Glenwood group scraps its projects for this year
Ryan Summerlin April 26, 2014
After bumping into delays in its efforts to secure $45,000 from two public entities to organize a series of events aimed at drawing people to downtown Glenwood Springs this year, the Downtown Partnership has decided to pull back for now.
“It just got to be too late in the game, and we’re beyond the point where we can get all the pieces together,” said Tom Fleming, director of the Partnership.
“The long and short of it is we don’t have the money to do what we had hoped to do,” he said of the downtown business coalition’s initial plans to put together a series of “Second Friday” events starting in June as well as special activities around the July 4th and Christmas holidays.
The Partnership had also planned to step up some of its marketing efforts using social media and various forms of advertising to get the word out about retail promotions, downtown happenings, maps and other information.
“Council was very supportive of the concept and some of the ideas for events. But we elected not to touch the already strapped general fund to do it.”
Glenwood Springs mayor
To help with the operating and program management costs, the Partnership had requested $30,000 from the city and another $15,000 from the Downtown Development Authority.
Last week, however, Glenwood Springs City Council decided the city was not in a position to make the grant out of the general fund and suggested Fleming go through the city Tourism Board for special grant funding.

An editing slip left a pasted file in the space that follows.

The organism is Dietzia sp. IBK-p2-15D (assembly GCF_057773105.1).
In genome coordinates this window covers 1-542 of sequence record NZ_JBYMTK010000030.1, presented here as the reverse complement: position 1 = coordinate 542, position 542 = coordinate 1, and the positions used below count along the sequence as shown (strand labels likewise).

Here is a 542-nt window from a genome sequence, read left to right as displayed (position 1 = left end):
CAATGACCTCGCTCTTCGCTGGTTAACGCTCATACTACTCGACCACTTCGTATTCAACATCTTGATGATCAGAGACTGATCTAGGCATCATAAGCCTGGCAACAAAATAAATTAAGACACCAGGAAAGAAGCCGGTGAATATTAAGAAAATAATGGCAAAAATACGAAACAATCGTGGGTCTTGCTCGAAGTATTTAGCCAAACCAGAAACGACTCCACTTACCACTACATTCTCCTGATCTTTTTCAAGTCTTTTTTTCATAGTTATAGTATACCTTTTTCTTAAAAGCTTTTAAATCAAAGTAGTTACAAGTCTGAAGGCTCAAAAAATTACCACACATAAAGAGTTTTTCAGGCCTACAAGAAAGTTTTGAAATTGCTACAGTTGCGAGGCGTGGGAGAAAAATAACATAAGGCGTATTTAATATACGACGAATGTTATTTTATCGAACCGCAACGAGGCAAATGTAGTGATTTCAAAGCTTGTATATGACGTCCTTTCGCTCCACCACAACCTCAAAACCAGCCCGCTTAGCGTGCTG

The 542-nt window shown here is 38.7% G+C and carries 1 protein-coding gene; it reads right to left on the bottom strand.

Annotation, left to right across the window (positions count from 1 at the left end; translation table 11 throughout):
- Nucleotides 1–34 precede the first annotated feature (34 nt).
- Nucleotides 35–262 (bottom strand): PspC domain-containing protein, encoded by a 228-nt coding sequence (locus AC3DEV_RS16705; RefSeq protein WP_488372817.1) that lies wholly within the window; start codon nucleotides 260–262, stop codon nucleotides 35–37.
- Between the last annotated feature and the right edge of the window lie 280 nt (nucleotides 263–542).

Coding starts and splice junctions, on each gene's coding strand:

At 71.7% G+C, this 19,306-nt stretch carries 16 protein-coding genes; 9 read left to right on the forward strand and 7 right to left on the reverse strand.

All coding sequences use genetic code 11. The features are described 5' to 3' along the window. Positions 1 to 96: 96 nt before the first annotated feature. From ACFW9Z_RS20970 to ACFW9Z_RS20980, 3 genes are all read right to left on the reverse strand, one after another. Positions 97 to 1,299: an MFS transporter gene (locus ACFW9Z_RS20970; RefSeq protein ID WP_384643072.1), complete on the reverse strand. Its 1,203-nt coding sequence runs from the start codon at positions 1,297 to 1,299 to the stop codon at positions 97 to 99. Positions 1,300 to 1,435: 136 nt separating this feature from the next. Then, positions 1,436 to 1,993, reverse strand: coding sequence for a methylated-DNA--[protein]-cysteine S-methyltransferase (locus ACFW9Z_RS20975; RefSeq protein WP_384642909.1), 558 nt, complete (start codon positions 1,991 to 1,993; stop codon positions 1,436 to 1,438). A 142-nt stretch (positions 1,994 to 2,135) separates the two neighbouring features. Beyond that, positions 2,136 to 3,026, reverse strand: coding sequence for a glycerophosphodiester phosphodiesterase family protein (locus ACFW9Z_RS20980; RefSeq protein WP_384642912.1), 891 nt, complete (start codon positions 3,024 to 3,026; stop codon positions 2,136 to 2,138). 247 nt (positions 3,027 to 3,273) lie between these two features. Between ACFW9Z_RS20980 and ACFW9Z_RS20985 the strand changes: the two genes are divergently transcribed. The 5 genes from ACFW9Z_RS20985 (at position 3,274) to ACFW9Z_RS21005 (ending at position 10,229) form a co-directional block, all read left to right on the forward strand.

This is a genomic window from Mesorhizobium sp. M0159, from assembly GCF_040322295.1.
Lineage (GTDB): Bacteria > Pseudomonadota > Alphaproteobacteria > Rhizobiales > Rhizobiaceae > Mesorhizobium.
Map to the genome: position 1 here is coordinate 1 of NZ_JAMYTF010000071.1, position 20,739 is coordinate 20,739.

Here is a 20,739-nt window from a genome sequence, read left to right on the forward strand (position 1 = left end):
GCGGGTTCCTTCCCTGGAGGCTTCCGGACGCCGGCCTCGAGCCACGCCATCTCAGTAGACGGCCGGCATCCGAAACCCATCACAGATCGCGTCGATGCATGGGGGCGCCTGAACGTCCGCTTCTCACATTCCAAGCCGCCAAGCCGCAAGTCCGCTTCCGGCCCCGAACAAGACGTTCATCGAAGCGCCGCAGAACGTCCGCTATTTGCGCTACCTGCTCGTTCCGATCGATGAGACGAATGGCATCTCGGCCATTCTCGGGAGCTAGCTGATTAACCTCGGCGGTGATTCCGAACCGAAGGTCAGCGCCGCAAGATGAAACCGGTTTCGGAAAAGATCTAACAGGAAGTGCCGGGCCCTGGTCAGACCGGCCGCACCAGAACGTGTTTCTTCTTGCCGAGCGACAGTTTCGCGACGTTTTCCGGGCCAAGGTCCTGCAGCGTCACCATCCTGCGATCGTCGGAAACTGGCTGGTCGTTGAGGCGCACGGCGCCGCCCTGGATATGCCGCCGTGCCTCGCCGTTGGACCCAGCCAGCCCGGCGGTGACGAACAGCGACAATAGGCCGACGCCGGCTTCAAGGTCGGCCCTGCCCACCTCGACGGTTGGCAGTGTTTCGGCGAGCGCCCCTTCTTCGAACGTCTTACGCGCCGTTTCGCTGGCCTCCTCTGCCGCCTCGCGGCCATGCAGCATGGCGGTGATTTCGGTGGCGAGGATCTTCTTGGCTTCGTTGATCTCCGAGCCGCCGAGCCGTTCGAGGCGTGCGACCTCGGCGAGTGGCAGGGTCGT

“Council was very supportive of the concept and some of the ideas for events,” Mayor Leo McKinney said following a discussion at the April 17 City Council meeting. “But we elected not to touch the already strapped general fund to do it.”
Likewise, Fleming said he was advised by the DDA board that it wouldn’t be able to decide whether to fund the Partnership’s efforts until after it receives its final accounting of the ongoing downtown streetscape project in June.
That project, which includes the work currently being done along Seventh Street, the 800 block of Cooper Avenue and the alley next to the 711 Grand Ave. building, is coming in at around $1 million.
A delay until June to go through the city tourism promotion grant process and to wait for the DDA to make a decision would have been too late in the game for this year’s events, Fleming said.
“We’re still an all-volunteer organization, but if we’re going to do some of these things we need to have some paid staff,” he said. “It’s disappointing, because we were excited about our plan for the year.”
Some City Council members had also questioned whether city funds should be used to help with the Partnership’s administrative costs.
“I’d rather see that money go directly to promote the downtown,” McKinney said during an earlier discussion of the funding request.
Without a way to cover the organizational costs, though, “nothing happens,” Fleming said during that same discussion.